johnlink ranks SAVAGES (2012)

It’s been probably a month and half since I watched a movie with some kind of pedigree. Probably CAPTAIN PHILLIPS in the beginning of October, though I could be missing something. I needed to watch something with character, decent writing, and an interesting story arc. This was Oliver Stone’s drug/revenge opus, and it was something I wanted to see for sure.

Savages

I watched SAVAGES (2012) on 11.20.14. It was my first viewing of the film.

Chon (Taylor Kitch) is a war-vet tough guy. Ben (Aaron Taylor-Johnson) is the softy pot-smoking kuymbia dude. They both have a sexual relationship with O (Blake Lively). O serves as our narrator, as she tells us about the success of her two lovers, who are best friends. They are primo pot growers and dealers. They have a wonderful relationship with all of their clients, and signify the goodness of the pot smoking community. They are a war hero and a philanthropist, respectively, who have absolutely no negative impact on the world in which they deal drugs.

But, they get too big. The huge Mexican cartel (which gets heavy-handedly compared to Wal-Mart), is trying a hostile takeover. They want to enter this new territory and dis-plant (pun intended) the small independent dealer. They want to pretend to be good for the pot community, but they really just want to make big profit while stomping on the necks (or severing the necks) of their competition. This group is led by Elena (Salma Hayek, in one of her most robust performances) and muscled by Lado (Benicio Del Toro).

What works about this movie is that it begins muddled by cliche, and works its way to something more dynamic. The film opens with O telling us that she is the narrator, but she may not live. We get way too much exposition from her, but it doesn’t drag the movie because Stone is smart enough to pull the narrative along quickly. We learn she loves the two lead males, but one is her gentle lover and the other is her violent sexual aggressor. The cartel comes along and threatens their well being. Ben wants to retire, Chon wants to fight. They compromise on running, satisfying neither, and that gets O kidnapped. The thrust of the movie, then, is Ben and Chon trying to get O back.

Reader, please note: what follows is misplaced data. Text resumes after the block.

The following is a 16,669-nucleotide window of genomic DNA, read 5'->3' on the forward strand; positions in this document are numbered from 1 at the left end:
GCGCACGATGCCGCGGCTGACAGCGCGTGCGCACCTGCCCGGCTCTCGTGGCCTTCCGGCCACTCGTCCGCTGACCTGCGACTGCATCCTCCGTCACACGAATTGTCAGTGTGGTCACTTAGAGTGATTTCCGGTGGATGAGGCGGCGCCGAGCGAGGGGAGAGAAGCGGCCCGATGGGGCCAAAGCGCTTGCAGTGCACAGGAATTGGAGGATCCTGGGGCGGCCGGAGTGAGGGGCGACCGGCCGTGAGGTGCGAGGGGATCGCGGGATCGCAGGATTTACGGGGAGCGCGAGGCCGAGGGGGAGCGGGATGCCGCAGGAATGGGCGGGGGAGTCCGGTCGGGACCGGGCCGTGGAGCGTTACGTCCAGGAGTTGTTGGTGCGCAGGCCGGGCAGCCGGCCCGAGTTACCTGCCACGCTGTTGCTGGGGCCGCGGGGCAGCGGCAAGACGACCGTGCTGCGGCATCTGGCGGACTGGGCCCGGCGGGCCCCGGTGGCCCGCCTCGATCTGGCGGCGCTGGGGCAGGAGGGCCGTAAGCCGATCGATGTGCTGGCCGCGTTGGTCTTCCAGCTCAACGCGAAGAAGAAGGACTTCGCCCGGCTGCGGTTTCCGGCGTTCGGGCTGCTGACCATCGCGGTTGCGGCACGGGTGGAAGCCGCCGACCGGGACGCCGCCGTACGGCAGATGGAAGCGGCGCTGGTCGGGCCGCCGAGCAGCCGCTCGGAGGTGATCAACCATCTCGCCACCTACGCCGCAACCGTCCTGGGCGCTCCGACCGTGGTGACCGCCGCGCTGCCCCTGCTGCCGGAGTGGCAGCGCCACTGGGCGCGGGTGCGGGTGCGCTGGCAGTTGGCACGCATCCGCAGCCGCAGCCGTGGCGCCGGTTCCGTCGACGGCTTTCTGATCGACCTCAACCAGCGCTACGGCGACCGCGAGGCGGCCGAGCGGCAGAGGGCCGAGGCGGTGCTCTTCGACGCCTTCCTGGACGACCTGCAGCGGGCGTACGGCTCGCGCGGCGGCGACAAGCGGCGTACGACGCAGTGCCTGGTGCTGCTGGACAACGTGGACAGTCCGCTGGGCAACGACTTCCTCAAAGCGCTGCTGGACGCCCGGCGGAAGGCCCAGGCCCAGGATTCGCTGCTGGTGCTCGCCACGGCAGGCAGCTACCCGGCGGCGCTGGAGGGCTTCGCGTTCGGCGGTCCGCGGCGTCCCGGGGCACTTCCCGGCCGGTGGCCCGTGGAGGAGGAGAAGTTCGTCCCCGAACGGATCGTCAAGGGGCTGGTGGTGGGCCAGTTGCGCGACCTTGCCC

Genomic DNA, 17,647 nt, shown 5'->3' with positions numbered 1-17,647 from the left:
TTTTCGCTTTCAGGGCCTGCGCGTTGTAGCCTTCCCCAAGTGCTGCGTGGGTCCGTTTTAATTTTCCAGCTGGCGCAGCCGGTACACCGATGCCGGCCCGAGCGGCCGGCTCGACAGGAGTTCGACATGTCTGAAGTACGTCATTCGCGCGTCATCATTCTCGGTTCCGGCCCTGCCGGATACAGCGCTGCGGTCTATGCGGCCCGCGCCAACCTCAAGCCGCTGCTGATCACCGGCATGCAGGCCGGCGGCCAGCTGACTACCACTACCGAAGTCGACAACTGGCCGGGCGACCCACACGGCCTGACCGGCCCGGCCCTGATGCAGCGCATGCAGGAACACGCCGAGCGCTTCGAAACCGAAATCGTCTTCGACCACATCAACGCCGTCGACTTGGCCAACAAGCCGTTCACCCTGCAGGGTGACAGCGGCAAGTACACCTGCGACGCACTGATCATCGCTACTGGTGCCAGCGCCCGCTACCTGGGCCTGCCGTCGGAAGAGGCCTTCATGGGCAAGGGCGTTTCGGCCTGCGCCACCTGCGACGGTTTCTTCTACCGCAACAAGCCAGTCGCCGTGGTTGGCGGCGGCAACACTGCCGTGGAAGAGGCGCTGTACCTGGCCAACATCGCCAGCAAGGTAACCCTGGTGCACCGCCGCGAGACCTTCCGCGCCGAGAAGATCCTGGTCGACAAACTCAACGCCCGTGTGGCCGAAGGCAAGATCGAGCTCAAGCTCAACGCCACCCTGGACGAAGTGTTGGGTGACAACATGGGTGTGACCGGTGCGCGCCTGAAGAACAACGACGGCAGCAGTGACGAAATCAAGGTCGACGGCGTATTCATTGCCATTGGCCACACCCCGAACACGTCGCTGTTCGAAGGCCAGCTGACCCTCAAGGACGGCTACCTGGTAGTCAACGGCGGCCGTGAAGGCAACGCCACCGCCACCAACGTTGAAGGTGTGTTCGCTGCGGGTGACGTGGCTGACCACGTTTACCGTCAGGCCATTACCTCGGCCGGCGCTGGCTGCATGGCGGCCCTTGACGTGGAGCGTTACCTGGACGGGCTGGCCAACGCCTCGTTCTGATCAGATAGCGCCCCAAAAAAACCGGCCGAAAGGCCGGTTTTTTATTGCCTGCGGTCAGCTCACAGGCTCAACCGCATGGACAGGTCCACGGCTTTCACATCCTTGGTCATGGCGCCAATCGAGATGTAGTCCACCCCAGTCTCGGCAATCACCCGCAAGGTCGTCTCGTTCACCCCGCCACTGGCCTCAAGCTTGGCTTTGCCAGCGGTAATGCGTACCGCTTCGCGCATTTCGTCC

What complicates it all is the nuance. Elena likes O. She has a daughter herself. Despite ordering violent decapitations, she is a softy at heart. Her muscle, Lado, is on a long leash. He causes all sorts of death, and he ultimately takes his independence too far. Planting himself fully in the middle of this is FBI agent Dennis (John Travolta). He has a wife on her deathbed and two children to take care of. But he has allowed himself so far into the muddy and corrupted waters of the drug world that he puts his own life in danger. Travolta’s scene at his wife’s side is one of his best bits of acting in many a year.

Stone weaves a picture which is more complex than it first appears. These characters all have individual wants. O proves to be an untrustworthy narrator, something which throws the last act into a sudden (and possibly unfair) bit of turmoil. Does Stone cheat us in the ending? Maybe. But he has earned that right by the time we get there.

This is a movie which argues for marijuana legalization without ever explicitly saying so. It shows a side of good (represented by Americans, naturally) who are only violent when the forces of evil require them to be so. It shows a side of evil (Mexicans, serving as an easy target) who are way too corrupt to ever accept our potentially civilized way. As someone who has no dog in the fight, this serves an an interesting allegory. And, even if you don’t care to see it for its moral implications, this is a movie which earns your viewership.

SCORES

FILM: 7; MOVIE: 8; ACTING; 7; WRITING: 6

7+8+7+6+0=28

FINAL SCORE: 7 out of 10

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~ by johnlink00 on November 21, 2014.

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